Mental disorders such as schizophrenia, bipolar illness, and depression have become the predominant chronic diseases of young people, accounting for approximately 40% of the medical burden for people aged 15–44 in the United States and Canada. Research is transforming our understanding of these disorders, as exemplified in the articles in this Review Series. Important, “disruptive” insights into pathophysiology are emerging from studies addressing these illnesses as brain disorders, developmental disorders, and complex genetic disorders — rather than only as psychological conflicts or chemical imbalances, as they were considered in the past. Current medications are not sufficient for most patients. A new and deep understanding of the pathophysiology of these disabling disorders is our best hope for a new generation of treatments that will help patients to recover.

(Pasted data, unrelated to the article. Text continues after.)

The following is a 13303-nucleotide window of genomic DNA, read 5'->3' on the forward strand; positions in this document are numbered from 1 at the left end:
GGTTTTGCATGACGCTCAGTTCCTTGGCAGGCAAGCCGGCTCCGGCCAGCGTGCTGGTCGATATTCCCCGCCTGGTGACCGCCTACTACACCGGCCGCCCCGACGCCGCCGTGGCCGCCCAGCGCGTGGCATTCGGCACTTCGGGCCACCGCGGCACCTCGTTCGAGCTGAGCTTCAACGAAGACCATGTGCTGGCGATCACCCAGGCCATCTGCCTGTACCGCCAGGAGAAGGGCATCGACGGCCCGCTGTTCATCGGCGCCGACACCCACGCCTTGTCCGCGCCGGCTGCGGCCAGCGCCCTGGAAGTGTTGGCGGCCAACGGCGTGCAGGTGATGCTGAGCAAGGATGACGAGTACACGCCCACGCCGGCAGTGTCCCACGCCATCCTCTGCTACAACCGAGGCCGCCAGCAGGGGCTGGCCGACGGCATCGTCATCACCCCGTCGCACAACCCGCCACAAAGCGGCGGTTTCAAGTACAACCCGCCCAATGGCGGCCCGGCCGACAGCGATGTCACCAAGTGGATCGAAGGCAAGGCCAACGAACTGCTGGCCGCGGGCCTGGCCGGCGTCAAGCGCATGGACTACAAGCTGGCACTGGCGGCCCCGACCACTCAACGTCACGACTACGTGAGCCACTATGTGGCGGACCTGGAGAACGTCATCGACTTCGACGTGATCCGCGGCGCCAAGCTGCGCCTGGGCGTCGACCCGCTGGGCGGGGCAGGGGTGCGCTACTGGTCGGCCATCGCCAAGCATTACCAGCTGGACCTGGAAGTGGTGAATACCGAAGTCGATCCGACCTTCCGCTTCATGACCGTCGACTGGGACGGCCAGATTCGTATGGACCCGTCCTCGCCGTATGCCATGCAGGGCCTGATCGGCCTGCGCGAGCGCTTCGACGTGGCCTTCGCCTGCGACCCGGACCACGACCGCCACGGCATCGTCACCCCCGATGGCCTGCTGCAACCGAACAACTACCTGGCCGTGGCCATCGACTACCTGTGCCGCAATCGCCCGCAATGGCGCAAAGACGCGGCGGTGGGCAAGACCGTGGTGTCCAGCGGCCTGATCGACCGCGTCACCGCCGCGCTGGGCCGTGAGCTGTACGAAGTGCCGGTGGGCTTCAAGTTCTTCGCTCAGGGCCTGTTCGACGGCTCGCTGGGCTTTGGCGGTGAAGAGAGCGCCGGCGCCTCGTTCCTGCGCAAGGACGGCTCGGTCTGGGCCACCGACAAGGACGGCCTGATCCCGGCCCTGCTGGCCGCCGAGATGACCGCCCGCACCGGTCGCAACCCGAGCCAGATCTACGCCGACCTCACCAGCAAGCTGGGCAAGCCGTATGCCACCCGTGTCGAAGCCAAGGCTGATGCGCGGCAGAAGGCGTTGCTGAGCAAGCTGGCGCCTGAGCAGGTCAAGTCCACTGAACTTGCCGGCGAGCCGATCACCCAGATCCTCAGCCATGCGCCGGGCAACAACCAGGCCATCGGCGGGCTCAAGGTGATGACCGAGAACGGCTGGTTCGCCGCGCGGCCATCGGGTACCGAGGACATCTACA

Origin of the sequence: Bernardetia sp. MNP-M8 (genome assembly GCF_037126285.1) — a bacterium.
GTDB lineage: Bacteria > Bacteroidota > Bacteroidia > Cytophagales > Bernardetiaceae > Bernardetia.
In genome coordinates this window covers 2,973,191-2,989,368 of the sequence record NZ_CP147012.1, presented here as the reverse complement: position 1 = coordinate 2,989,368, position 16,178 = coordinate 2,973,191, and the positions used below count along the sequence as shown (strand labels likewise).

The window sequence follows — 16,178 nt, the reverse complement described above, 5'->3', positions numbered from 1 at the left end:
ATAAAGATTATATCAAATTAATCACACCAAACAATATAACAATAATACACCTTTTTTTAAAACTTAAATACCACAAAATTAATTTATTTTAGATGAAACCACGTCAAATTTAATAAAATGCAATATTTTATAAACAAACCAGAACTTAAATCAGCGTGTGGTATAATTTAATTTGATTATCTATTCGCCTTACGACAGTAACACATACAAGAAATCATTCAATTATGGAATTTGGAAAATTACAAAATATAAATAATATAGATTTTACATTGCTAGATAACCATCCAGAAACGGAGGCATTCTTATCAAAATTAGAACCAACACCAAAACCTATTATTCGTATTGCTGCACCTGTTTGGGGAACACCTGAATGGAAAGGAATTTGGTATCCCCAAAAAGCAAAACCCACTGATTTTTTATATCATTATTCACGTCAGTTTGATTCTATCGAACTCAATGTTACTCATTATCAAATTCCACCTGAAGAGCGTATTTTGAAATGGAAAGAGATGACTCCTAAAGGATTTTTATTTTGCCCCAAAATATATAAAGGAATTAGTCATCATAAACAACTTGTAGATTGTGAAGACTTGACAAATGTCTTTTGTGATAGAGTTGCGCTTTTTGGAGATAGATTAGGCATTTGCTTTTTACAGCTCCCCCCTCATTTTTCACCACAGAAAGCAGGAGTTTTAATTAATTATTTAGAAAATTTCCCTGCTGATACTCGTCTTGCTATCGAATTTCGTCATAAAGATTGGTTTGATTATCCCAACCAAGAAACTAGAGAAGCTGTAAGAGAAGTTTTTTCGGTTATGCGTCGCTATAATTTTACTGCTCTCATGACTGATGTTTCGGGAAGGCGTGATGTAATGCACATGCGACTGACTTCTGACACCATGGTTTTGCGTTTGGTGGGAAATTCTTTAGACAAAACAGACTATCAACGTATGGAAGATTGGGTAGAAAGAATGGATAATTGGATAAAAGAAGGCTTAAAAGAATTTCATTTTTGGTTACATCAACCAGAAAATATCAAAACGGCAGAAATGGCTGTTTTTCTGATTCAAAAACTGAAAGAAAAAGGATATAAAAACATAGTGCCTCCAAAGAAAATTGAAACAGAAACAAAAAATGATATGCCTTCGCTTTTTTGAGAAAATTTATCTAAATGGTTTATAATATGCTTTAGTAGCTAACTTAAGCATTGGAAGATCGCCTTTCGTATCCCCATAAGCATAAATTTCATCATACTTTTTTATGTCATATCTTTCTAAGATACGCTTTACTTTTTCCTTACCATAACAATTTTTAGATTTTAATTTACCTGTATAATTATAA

Thomas R. Insel
The development of cortical thickness in children with ADHD is markedly delayed in comparison with that in control children who are developing typically.